Most of USA Swimming’s most elite competitors wrapped up their 2011 long course seasons last week at the USA Swimming National Championships, and it was a bit of an eerie event. Without Michael Phelps, Natalie Coughlin, and Ryan Lochte (for most of the meet), plenty of swimmers had opportunities to make names for themselves. But this aptly-described “afterthought” meet had some notable stories that reach well beyond the World Championship swimmers who were returning from Shanghai, and with those swimmers’ absences, it’s a great opportunity to highlight some of the just-below-top-tier swimmers.
First, I’ll give due mention to the 5 topics that have been pounded into the ground ad nauseum, that you don’t need to read more about:
Top 5 Beaten Horses
1. Brendan Hansen is still really good.
2. Matt Grevers is still awesome, despite a poor 2010 Pan Pacs.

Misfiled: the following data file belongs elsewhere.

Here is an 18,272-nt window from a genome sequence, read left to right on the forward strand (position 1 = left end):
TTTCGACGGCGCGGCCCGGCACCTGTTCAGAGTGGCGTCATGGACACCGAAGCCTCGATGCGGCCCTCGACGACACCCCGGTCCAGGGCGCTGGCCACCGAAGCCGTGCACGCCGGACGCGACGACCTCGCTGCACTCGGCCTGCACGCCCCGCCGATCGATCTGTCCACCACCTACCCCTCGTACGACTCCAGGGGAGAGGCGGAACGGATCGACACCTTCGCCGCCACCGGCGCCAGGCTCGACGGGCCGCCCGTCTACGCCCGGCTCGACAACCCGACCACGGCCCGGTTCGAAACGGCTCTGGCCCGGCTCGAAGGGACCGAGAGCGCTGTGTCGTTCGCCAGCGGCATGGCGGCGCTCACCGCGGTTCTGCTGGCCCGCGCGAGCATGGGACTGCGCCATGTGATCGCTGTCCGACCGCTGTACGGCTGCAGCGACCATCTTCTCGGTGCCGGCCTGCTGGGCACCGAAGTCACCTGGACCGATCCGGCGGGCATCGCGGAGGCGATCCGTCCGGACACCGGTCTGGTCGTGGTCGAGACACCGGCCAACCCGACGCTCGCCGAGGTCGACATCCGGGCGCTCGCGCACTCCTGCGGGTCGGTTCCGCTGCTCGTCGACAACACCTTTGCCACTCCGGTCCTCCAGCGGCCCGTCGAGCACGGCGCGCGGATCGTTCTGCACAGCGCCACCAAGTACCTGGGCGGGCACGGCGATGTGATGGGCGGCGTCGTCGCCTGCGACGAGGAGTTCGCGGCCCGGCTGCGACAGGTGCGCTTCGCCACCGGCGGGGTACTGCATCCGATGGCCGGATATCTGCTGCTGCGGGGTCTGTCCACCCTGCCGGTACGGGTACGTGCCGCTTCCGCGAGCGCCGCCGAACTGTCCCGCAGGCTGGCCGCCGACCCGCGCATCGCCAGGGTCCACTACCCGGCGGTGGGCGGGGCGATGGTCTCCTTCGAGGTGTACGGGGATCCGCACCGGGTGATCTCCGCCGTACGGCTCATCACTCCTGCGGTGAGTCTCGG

3. Elizabeth Beisel looked really fast in sweeping the IM’s and the 200 back.
4. Missy Franklin was still dominant in holding her taper for two weeks, and showed that no expectations are too high for her.
5. Having Nationals the week after Worlds is a bit absurd.
Ok, now let’s move on to some more interesting stories.
1. Backfilling the 200 fly – One of the biggest concerns of the US National Team after the retirement of Michael Phelps in 2012 is the 200 fly. Though he puts up the facade that the Americans are strong in the 200 fly (he ALWAYS wins the gold), there’s not much behind him. Since 2007, only once have the Americans had two finalists in this race at a World/Olympic Championship, and that was Tyler Clary’s 5th in 2009.
But there are some great young swimmers that are coming up to support the American medal efforts after Phelps’ retirement. Stanford’s Bobby Bollier is only 21 and took the win in 1:56.64, and UNC’s Tom Luchsinger, only 20, took 4th in 1:57.01. 19-year old Dakota Hodgson also swam a 1:58.81 in prelims. They may not be medalists yet, but there’s a lot of quality youth coming in to the 200 fly that could be ready by 2013, when they will first be needed. This is especially true of Bollier, who will have a full year of long course training under his belt by Barcelona in two years.